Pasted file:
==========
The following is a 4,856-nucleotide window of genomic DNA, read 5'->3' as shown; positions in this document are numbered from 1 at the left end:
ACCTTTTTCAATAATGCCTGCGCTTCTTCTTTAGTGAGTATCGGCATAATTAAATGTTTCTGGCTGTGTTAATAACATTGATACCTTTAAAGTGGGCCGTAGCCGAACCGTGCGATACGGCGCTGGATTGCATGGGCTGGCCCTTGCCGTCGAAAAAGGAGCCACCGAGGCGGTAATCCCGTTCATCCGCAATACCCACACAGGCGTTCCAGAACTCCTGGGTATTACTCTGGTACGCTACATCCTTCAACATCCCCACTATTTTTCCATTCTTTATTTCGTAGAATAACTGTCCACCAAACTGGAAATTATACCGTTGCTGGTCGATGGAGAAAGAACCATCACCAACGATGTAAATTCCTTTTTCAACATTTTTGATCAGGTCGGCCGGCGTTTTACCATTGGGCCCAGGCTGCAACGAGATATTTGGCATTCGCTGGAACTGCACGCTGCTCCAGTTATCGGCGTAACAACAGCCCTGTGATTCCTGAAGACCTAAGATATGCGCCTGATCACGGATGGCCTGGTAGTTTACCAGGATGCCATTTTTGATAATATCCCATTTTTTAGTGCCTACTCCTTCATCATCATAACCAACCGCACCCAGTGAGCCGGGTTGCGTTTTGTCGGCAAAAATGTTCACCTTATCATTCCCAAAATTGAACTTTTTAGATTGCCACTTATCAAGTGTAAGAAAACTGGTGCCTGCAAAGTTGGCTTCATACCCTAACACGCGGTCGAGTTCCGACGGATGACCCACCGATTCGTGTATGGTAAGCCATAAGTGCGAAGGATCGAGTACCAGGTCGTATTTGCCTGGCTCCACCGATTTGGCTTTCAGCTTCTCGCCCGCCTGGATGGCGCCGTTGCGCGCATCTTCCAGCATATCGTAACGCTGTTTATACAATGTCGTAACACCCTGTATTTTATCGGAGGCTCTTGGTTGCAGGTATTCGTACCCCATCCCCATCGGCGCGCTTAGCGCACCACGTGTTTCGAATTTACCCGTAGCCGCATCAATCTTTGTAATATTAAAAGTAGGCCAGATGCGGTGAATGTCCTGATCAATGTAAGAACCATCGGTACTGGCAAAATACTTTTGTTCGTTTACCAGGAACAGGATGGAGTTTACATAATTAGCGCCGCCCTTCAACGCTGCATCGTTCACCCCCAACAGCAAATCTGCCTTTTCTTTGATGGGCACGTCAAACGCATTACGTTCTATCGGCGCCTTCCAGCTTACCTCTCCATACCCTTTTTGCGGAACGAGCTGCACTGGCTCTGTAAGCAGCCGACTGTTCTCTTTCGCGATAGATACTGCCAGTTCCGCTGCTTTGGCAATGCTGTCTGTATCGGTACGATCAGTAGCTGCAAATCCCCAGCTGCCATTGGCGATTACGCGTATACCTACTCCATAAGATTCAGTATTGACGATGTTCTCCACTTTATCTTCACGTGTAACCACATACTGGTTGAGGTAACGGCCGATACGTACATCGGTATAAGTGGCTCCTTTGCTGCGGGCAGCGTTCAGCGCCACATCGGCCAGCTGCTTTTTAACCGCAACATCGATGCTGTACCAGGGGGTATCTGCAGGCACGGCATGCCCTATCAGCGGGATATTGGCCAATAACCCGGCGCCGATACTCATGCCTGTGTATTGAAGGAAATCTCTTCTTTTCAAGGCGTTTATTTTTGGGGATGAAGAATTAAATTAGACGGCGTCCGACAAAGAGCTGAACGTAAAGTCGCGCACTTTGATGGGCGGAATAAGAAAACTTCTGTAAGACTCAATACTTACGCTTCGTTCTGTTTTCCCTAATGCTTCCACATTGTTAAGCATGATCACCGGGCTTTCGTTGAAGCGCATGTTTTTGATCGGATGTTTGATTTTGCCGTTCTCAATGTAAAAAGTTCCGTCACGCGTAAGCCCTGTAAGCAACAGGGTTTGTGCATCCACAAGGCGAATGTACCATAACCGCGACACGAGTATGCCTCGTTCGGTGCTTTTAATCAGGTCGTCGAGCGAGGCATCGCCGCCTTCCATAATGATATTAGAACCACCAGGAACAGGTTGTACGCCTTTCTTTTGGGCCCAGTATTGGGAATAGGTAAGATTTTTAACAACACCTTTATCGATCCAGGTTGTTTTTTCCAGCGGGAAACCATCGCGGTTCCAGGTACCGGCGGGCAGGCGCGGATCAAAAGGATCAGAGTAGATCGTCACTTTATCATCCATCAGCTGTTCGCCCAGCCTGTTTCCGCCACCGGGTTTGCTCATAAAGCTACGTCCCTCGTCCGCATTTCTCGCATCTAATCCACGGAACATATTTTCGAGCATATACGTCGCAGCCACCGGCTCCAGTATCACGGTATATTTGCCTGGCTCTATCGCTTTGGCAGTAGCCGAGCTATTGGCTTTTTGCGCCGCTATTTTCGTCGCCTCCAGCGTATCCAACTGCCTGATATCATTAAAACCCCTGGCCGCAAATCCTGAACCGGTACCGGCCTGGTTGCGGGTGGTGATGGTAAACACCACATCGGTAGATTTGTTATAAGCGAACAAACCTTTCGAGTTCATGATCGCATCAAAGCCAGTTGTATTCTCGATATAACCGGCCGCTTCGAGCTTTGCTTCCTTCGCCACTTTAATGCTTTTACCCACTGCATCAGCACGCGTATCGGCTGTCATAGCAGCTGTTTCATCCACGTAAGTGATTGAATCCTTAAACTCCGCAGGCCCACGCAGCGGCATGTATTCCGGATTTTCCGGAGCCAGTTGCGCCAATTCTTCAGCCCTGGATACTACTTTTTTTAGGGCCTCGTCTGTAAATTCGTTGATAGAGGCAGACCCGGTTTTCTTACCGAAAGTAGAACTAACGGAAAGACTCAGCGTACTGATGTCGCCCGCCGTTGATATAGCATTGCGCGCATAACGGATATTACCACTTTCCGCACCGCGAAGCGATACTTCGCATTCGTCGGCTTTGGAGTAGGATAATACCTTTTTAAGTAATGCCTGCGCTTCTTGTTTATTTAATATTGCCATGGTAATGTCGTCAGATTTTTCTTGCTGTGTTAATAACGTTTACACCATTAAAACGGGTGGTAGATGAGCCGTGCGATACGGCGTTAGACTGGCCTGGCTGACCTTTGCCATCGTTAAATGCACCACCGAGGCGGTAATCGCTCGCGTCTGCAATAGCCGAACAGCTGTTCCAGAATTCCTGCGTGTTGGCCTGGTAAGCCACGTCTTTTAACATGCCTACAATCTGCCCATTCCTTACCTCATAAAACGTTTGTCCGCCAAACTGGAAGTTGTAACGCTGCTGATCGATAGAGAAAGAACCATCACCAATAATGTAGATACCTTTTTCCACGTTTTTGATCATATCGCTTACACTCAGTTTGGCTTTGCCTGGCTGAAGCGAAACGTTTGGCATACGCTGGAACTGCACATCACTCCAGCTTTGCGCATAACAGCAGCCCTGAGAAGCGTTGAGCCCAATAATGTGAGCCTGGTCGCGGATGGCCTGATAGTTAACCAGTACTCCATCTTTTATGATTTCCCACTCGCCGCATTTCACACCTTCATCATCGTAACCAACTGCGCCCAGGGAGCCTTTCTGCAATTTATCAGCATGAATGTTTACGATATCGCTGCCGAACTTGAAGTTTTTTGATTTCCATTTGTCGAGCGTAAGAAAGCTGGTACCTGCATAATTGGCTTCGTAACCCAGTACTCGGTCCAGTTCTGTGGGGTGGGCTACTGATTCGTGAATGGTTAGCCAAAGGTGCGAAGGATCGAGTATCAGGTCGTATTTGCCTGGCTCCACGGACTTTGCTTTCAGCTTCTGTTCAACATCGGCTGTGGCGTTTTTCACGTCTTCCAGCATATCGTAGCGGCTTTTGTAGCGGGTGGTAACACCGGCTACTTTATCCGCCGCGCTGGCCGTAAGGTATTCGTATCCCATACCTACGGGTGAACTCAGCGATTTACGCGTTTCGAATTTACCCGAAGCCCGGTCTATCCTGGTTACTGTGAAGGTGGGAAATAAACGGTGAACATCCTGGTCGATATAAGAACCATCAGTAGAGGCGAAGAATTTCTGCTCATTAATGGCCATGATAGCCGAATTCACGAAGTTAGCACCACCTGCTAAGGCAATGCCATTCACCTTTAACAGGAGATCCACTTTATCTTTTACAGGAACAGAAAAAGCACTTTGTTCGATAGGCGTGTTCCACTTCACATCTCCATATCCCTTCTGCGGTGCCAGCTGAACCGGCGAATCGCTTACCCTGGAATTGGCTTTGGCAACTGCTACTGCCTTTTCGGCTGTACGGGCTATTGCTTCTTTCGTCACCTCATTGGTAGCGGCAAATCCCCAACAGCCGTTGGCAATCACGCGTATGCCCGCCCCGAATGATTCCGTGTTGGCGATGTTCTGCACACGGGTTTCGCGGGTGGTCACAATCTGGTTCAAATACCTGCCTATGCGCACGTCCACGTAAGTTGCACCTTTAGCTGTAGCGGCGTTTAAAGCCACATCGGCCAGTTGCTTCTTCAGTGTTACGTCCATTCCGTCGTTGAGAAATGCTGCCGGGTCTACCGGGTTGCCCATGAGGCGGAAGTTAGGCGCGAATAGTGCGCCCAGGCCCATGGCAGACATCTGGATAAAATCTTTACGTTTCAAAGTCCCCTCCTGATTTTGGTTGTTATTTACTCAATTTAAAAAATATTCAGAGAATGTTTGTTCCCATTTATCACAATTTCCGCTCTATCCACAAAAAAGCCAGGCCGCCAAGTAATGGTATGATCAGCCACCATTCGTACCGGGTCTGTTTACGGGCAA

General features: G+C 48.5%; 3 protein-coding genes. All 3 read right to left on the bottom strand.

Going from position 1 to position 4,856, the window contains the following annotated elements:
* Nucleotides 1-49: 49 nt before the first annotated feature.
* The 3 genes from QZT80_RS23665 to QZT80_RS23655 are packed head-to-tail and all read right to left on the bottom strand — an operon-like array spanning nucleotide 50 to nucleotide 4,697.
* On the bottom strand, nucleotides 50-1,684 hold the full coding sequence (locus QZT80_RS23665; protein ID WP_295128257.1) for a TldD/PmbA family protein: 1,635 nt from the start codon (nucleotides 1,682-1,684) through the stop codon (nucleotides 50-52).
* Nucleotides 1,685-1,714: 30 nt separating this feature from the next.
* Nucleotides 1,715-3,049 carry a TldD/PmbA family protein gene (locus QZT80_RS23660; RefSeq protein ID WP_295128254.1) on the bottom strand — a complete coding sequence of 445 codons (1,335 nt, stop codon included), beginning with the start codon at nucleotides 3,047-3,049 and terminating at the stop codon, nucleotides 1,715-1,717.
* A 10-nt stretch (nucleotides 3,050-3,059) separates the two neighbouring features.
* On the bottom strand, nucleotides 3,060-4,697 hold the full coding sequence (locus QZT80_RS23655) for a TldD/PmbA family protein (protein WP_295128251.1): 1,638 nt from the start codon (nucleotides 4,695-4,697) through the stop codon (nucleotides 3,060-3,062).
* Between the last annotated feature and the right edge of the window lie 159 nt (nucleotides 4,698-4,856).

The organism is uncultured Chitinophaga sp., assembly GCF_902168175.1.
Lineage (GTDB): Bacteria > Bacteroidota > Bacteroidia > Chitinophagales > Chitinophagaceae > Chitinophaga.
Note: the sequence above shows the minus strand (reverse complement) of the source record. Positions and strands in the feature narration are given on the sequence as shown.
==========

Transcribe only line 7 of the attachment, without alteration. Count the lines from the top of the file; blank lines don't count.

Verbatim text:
* On the bottom strand, nucleotides 50-1,684 hold the full coding sequence (locus QZT80_RS23665; protein ID WP_295128257.1) for a TldD/PmbA family protein: 1,635 nt from the start codon (nucleotides 1,682-1,684) through the stop codon (nucleotides 50-52).